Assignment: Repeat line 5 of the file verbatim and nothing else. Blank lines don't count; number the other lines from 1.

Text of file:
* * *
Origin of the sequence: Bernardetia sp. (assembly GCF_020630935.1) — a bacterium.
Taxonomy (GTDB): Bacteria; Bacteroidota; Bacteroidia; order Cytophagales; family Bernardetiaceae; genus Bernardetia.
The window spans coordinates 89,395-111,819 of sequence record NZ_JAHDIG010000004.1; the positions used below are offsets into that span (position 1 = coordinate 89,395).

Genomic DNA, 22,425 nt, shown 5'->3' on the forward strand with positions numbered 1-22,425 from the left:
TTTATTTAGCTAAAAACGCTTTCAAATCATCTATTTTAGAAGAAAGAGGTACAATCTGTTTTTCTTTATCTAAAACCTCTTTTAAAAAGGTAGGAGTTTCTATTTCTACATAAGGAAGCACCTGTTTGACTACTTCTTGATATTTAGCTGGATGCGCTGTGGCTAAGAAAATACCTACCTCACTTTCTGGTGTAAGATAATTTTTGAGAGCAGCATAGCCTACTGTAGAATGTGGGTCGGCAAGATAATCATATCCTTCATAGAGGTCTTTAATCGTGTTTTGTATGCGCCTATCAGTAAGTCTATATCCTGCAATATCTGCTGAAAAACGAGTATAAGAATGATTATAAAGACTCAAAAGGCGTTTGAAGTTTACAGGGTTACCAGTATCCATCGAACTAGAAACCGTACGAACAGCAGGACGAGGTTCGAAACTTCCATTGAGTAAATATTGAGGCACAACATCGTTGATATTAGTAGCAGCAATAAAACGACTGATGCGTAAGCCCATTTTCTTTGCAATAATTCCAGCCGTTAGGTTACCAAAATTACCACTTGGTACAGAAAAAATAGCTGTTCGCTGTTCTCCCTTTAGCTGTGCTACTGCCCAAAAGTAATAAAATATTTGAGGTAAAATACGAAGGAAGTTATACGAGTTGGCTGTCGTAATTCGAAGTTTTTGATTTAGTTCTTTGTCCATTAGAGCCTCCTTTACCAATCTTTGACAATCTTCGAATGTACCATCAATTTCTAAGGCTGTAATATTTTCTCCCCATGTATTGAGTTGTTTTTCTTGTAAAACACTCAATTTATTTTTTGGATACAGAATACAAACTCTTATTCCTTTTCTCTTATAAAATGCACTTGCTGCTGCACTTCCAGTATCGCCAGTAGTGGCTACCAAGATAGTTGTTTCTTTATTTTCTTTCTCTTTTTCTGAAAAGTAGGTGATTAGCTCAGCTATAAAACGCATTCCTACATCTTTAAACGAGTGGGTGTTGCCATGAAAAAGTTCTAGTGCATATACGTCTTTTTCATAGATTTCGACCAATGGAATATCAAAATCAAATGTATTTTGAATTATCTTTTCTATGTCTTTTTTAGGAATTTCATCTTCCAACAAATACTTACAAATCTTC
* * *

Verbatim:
TTTATTTAGCTAAAAACGCTTTCAAATCATCTATTTTAGAAGAAAGAGGTACAATCTGTTTTTCTTTATCTAAAACCTCTTTTAAAAAGGTAGGAGTTTCTATTTCTACATAAGGAAGCACCTGTTTGACTACTTCTTGATATTTAGCTGGATGCGCTGTGGCTAAGAAAATACCTACCTCACTTTCTGGTGTAAGATAATTTTTGAGAGCAGCATAGCCTACTGTAGAATGTGGGTCGGCAAGATAATCATATCCTTCATAGAGGTCTTTAATCGTGTTTTGTATGCGCCTATCAGTAAGTCTATATCCTGCAATATCTGCTGAAAAACGAGTATAAGAATGATTATAAAGACTCAAAAGGCGTTTGAAGTTTACAGGGTTACCAGTATCCATCGAACTAGAAACCGTACGAACAGCAGGACGAGGTTCGAAACTTCCATTGAGTAAATATTGAGGCACAACATCGTTGATATTAGTAGCAGCAATAAAACGACTGATGCGTAAGCCCATTTTCTTTGCAATAATTCCAGCCGTTAGGTTACCAAAATTACCACTTGGTACAGAAAAAATAGCTGTTCGCTGTTCTCCCTTTAGCTGTGCTACTGCCCAAAAGTAATAAAATATTTGAGGTAAAATACGAAGGAAGTTATACGAGTTGGCTGTCGTAATTCGAAGTTTTTGATTTAGTTCTTTGTCCATTAGAGCCTCCTTTACCAATCTTTGACAATCTTCGAATGTACCATCAATTTCTAAGGCTGTAATATTTTCTCCCCATGTATTGAGTTGTTTTTCTTGTAAAACACTCAATTTATTTTTTGGATACAGAATACAAACTCTTATTCCTTTTCTCTTATAAAATGCACTTGCTGCTGCACTTCCAGTATCGCCAGTAGTGGCTACCAAGATAGTTGTTTCTTTATTTTCTTTCTCTTTTTCTGAAAAGTAGGTGATTAGCTCAGCTATAAAACGCATTCCTACATCTTTAAACGAGTGGGTGTTGCCATGAAAAAGTTCTAGTGCATATACGTCTTTTTCATAGATTTCGACCAATGGAATATCAAAATCAAATGTATTTTGAATTATCTTTTCTATGTCTTTTTTAGGAATTTCATCTTCCAACAAATACTTACAAATCTTC